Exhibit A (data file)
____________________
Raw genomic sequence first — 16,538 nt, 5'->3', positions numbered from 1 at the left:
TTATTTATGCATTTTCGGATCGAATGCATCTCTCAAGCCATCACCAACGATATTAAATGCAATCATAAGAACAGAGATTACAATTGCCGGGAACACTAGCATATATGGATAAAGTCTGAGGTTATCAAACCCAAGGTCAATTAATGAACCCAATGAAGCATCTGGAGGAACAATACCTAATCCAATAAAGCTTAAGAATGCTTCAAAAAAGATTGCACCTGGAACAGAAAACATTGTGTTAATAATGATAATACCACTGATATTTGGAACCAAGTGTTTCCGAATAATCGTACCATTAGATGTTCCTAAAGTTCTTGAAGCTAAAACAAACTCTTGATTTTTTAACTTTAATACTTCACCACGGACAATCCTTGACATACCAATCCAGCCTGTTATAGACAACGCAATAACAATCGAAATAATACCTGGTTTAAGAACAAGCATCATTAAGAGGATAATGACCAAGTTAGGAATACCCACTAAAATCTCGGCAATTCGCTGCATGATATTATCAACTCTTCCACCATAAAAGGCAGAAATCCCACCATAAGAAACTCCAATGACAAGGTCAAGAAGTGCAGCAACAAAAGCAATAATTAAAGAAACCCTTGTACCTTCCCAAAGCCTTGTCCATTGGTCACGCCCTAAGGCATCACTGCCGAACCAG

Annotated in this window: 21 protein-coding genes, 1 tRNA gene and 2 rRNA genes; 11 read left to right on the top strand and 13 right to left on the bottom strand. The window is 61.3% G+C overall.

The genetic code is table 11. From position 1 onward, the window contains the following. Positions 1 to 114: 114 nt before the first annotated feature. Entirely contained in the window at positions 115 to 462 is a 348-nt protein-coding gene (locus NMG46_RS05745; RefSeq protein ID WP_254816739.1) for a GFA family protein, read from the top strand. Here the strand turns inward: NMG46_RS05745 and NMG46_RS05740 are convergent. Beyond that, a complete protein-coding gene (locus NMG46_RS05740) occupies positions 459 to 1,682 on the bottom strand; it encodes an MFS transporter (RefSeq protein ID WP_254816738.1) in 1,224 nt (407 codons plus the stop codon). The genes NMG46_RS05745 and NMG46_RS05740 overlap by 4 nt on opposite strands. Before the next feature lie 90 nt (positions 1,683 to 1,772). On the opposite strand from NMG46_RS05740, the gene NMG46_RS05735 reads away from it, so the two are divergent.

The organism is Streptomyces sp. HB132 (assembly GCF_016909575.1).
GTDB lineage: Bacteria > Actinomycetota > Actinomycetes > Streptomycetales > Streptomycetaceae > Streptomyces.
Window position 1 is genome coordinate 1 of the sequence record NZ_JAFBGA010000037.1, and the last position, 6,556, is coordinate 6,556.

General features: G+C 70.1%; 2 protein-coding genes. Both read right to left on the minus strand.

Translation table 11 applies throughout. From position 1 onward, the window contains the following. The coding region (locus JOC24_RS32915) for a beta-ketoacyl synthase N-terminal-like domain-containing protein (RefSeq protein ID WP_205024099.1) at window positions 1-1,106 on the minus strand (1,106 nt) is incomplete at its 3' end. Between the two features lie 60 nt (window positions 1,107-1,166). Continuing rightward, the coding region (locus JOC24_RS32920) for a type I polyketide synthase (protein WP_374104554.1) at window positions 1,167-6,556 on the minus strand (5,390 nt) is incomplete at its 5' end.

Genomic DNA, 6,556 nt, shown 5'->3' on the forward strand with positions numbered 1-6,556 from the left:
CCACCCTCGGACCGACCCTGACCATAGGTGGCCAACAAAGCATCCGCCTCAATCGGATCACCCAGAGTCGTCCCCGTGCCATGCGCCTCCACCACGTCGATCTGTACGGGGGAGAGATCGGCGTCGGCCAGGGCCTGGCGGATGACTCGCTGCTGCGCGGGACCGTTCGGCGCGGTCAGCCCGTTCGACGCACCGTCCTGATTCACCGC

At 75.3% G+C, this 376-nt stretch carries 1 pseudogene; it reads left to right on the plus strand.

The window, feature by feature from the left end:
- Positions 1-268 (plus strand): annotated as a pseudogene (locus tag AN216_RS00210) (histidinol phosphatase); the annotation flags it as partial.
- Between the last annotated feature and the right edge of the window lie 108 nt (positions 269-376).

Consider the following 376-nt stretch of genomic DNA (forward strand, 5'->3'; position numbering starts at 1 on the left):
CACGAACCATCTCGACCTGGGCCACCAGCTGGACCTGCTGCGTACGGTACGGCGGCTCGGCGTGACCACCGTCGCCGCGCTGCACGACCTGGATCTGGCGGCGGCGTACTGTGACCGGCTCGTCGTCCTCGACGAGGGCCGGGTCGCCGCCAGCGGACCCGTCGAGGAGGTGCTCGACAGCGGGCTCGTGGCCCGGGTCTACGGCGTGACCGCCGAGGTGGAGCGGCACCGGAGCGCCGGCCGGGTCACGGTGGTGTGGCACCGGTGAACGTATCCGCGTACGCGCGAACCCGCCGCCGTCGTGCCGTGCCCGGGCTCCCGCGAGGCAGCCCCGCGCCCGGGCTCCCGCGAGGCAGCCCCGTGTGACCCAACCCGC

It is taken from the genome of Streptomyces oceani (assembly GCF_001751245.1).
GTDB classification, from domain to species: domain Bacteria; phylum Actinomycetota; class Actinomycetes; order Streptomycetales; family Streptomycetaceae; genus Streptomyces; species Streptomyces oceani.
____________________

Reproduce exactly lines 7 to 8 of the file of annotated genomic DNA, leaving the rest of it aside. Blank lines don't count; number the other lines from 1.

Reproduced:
Window position 1 is genome coordinate 1 of the sequence record NZ_JAFBGA010000037.1, and the last position, 6,556, is coordinate 6,556.

General features: G+C 70.1%; 2 protein-coding genes. Both read right to left on the minus strand.